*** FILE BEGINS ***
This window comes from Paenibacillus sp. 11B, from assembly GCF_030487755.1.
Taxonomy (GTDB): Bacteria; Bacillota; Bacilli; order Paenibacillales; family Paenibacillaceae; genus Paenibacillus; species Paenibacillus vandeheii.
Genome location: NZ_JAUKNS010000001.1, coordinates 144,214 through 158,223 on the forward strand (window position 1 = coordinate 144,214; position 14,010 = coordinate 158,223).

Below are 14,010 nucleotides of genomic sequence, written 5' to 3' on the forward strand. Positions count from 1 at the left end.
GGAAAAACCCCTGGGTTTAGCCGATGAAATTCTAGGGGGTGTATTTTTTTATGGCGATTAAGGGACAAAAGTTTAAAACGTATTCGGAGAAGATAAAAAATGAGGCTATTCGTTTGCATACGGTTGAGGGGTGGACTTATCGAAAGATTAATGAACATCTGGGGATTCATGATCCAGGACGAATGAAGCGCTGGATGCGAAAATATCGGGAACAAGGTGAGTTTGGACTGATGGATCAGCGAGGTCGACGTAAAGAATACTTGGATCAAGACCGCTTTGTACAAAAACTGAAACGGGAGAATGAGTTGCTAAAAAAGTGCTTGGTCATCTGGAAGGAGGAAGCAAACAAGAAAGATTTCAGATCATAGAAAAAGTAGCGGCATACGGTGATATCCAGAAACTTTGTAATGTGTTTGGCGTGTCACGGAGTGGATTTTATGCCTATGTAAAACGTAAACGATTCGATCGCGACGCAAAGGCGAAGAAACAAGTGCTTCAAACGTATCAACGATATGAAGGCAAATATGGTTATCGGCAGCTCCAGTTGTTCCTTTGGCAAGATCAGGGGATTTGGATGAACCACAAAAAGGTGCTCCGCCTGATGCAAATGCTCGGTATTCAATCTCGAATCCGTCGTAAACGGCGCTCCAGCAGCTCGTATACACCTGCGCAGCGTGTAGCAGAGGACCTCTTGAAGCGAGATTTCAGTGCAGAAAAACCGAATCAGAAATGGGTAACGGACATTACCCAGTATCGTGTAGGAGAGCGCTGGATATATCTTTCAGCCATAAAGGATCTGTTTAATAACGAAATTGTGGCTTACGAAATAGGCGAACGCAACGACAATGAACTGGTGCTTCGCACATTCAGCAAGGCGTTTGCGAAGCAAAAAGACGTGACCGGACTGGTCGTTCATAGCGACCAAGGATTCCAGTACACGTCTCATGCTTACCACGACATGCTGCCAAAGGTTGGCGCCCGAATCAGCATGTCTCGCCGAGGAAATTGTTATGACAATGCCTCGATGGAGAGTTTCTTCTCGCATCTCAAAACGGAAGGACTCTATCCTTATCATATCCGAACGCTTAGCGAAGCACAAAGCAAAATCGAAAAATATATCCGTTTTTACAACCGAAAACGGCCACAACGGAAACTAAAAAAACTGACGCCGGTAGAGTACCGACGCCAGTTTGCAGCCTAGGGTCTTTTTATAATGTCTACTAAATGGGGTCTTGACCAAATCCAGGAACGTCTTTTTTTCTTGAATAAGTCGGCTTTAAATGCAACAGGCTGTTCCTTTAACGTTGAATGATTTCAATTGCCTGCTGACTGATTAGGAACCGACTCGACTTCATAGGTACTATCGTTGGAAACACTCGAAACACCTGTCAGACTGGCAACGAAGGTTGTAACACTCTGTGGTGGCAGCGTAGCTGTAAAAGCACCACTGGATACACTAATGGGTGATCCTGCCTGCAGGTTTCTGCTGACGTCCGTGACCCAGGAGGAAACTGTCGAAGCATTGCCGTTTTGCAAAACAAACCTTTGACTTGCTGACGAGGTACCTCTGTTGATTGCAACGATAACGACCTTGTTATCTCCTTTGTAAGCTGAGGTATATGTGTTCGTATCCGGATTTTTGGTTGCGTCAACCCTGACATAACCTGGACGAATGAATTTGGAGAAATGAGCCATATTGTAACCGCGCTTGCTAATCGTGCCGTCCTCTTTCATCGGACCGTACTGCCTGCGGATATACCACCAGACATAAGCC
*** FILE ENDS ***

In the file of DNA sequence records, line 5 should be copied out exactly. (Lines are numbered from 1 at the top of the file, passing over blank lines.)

GGAAAAACCCCTGGGTTTAGCCGATGAAATTCTAGGGGGTGTATTTTTTTATGGCGATTAAGGGACAAAAGTTTAAAACGTATTCGGAGAAGATAAAAAATGAGGCTATTCGTTTGCATACGGTTGAGGGGTGGACTTATCGAAAGATTAATGAACATCTGGGGATTCATGATCCAGGACGAATGAAGCGCTGGATGCGAAAATATCGGGAACAAGGTGAGTTTGGACTGATGGATCAGCGAGGTCGACGTAAAGAATACTTGGATCAAGACCGCTTTGTACAAAAACTGAAACGGGAGAATGAGTTGCTAAAAAAGTGCTTGGTCATCTGGAAGGAGGAAGCAAACAAGAAAGATTTCAGATCATAGAAAAAGTAGCGGCATACGGTGATATCCAGAAACTTTGTAATGTGTTTGGCGTGTCACGGAGTGGATTTTATGCCTATGTAAAACGTAAACGATTCGATCGCGACGCAAAGGCGAAGAAACAAGTGCTTCAAACGTATCAACGATATGAAGGCAAATATGGTTATCGGCAGCTCCAGTTGTTCCTTTGGCAAGATCAGGGGATTTGGATGAACCACAAAAAGGTGCTCCGCCTGATGCAAATGCTCGGTATTCAATCTCGAATCCGTCGTAAACGGCGCTCCAGCAGCTCGTATACACCTGCGCAGCGTGTAGCAGAGGACCTCTTGAAGCGAGATTTCAGTGCAGAAAAACCGAATCAGAAATGGGTAACGGACATTACCCAGTATCGTGTAGGAGAGCGCTGGATATATCTTTCAGCCATAAAGGATCTGTTTAATAACGAAATTGTGGCTTACGAAATAGGCGAACGCAACGACAATGAACTGGTGCTTCGCACATTCAGCAAGGCGTTTGCGAAGCAAAAAGACGTGACCGGACTGGTCGTTCATAGCGACCAAGGATTCCAGTACACGTCTCATGCTTACCACGACATGCTGCCAAAGGTTGGCGCCCGAATCAGCATGTCTCGCCGAGGAAATTGTTATGACAATGCCTCGATGGAGAGTTTCTTCTCGCATCTCAAAACGGAAGGACTCTATCCTTATCATATCCGAACGCTTAGCGAAGCACAAAGCAAAATCGAAAAATATATCCGTTTTTACAACCGAAAACGGCCACAACGGAAACTAAAAAAACTGACGCCGGTAGAGTACCGACGCCAGTTTGCAGCCTAGGGTCTTTTTATAATGTCTACTAAATGGGGTCTTGACCAAATCCAGGAACGTCTTTTTTTCTTGAATAAGTCGGCTTTAAATGCAACAGGCTGTTCCTTTAACGTTGAATGATTTCAATTGCCTGCTGACTGATTAGGAACCGACTCGACTTCATAGGTACTATCGTTGGAAACACTCGAAACACCTGTCAGACTGGCAACGAAGGTTGTAACACTCTGTGGTGGCAGCGTAGCTGTAAAAGCACCACTGGATACACTAATGGGTGATCCTGCCTGCAGGTTTCTGCTGACGTCCGTGACCCAGGAGGAAACTGTCGAAGCATTGCCGTTTTGCAAAACAAACCTTTGACTTGCTGACGAGGTACCTCTGTTGATTGCAACGATAACGACCTTGTTATCTCCTTTGTAAGCTGAGGTATATGTGTTCGTATCCGGATTTTTGGTTGCGTCAACCCTGACATAACCTGGACGAATGAATTTGGAGAAATGAGCCATATTGTAACCGCGCTTGCTAATCGTGCCGTCCTCTTTCATCGGACCGTACTGCCTGCGGATATACCACCAGACATAAGCC